{ "site_name": "Home Energy Gateway", "timezone": "America/New_York", "min_site_meter_power_kW": -1000000000, "max_site_meter_power_kW": 1000000000, "nominal_system_energy_kWh": 13.5, "grid_code": "60Hz_240V_s_IEEE1547:2003", "grid_voltage_setting": 240, "grid_freq_setting": 60, "grid_phase_setting": "Split", "country": "United States", "state": "*", "region": "IEEE1547" }

Tesla Powerwall Local LAN accessible Web Interface.

Want to find the native Tesla Powerwall commands yourself? While looking at the Tesla Powerwall web page, enable developer tools in your browser. Look at the sources tab and format the content for easy viewing by clicking {} to pretty the code. Begin looking for api commands by performing a text search for ‘api’. Tesla Powerwall values exposed via OpenC2:

•   Battery percentage •   Timezone •   Nominal system energy in kwh •   Grid code •   Grid voltage setting •   Grid frequency setting •   Country •   Site name •   Site.instant_apparent_power •   Site.last_communication_time •   Powerwalls •   uptime

OpenC2 Connector Use and Configuration

The proof of concept in this writeup is coded in NodeJS. It requires a minimal installation of the express module by running ‘npm install express’ in the Tesla_OpenC2 folder. Configuration of the tool requires opening the .etc/config.json file to specify your self-created api key and the IP address of the Powerwall. The api key is set in the code as a form of authorization validation when receiving OpenC2 commands. When the openc2 connector is executed it will require all incoming openc2 commands to pass the api key to perform the requested action. The Powerwall IP address is specified in the openc2server key in the config.json For example a properly formatted config.json looks like this: { "oc2-api-key":"0123456789123456795fd45d536f886ba4", "openc2server":"" }

After specifying the api and server ip in the config.json file, execute node listener.js to start the OpenC2 listener on port 1512. To customize the port, simply open the listener.js file and scroll to the bottom to modify the listening port number. Once the listener is running OpenC2 commands can received for processing. There are many ways to send OpenC2 commands. In this example we’ll focus on sending commands with python to enable use of the commands on as many operating systems as possible with minimal installation requirements.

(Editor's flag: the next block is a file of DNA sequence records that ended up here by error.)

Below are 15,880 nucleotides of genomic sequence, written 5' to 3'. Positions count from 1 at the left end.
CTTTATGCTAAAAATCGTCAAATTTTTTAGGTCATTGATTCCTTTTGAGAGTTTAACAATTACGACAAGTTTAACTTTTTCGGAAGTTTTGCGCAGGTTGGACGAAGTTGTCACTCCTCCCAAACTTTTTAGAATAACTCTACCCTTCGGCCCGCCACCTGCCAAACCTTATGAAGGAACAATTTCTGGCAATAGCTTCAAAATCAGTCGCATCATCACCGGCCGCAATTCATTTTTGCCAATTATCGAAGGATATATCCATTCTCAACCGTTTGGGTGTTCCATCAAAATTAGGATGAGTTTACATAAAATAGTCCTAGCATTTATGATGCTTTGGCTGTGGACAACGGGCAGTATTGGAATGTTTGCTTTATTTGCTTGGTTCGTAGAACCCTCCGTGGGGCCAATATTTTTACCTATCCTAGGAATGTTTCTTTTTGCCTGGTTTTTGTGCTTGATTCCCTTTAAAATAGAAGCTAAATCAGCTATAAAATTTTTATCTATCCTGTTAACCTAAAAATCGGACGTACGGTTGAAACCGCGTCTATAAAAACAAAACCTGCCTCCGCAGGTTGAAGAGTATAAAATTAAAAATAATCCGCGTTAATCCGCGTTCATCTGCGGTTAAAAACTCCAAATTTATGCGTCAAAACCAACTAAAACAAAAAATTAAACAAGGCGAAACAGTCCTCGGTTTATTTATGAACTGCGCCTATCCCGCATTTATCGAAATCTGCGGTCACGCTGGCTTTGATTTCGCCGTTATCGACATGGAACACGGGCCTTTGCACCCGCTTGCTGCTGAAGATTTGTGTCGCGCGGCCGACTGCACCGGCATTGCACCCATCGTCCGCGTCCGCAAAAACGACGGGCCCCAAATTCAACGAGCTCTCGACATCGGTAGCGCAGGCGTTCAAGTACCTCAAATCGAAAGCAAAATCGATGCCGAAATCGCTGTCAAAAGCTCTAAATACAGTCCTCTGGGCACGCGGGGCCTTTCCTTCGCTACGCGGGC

Python Example

    In order to run with python, please ensure you have the request library installed by running pip install request. Create a file named ‘’ and insert the following code:

import requests url = "http://localhost:1512/oc2/" payload = '{
"id": "63795834503717021320881117126993",
"action": "query",
"target": {
"property": {
"name": "battery_percentage"
"actuator": {
"endpoint_smart_meter": {}
}' headers = {"Content-Type":"application/json","oc2-api-key":"07849cf8aade4ed278b43796ba8c3d3171f424bc38e597e95fd45d536f886ba4","Cache-Control":"no-cache"} response = requests.request("POST", url, data=payload, headers=headers) print(response.text) Final Steps to Test Once the proper values for key and powerwall openc2server are specified in the config.json and the listener.js has been executed, the command can be executed and a json file with battery percentage will be returned.


*OASIS Open Command and Control (OpenC2) TC | OASIS. (2018, 03 28). Retrieved from OASIS Open Command and Control (OpenC2) TC | OASIS: **Tesla. (2018, 03 28). Retrieved from Tesla Powerwall:


Proof of Concept Tesla Powerwall 2.0 OpenC2 Connector (Not Affiliated with Tesla Corporation)